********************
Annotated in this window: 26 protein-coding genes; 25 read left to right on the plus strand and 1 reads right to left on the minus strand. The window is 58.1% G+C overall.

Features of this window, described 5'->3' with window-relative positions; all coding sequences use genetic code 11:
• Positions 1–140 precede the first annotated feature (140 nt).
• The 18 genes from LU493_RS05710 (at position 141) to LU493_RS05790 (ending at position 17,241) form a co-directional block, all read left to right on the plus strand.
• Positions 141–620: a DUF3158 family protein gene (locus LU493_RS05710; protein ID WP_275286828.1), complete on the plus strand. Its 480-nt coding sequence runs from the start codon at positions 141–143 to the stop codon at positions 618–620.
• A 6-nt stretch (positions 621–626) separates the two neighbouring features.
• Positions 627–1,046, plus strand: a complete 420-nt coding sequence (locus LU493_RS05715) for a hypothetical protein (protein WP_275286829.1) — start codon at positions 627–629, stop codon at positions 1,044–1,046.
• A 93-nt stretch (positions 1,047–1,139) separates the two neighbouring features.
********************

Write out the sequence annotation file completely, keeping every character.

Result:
Annotated in this window: 26 protein-coding genes; 25 read left to right on the plus strand and 1 reads right to left on the minus strand. The window is 58.1% G+C overall.

Features of this window, described 5'->3' with window-relative positions; all coding sequences use genetic code 11:
• Positions 1–140 precede the first annotated feature (140 nt).
• The 18 genes from LU493_RS05710 (at position 141) to LU493_RS05790 (ending at position 17,241) form a co-directional block, all read left to right on the plus strand.
• Positions 141–620: a DUF3158 family protein gene (locus LU493_RS05710; protein ID WP_275286828.1), complete on the plus strand. Its 480-nt coding sequence runs from the start codon at positions 141–143 to the stop codon at positions 618–620.
• A 6-nt stretch (positions 621–626) separates the two neighbouring features.
• Positions 627–1,046, plus strand: a complete 420-nt coding sequence (locus LU493_RS05715) for a hypothetical protein (protein WP_275286829.1) — start codon at positions 627–629, stop codon at positions 1,044–1,046.
• A 93-nt stretch (positions 1,047–1,139) separates the two neighbouring features.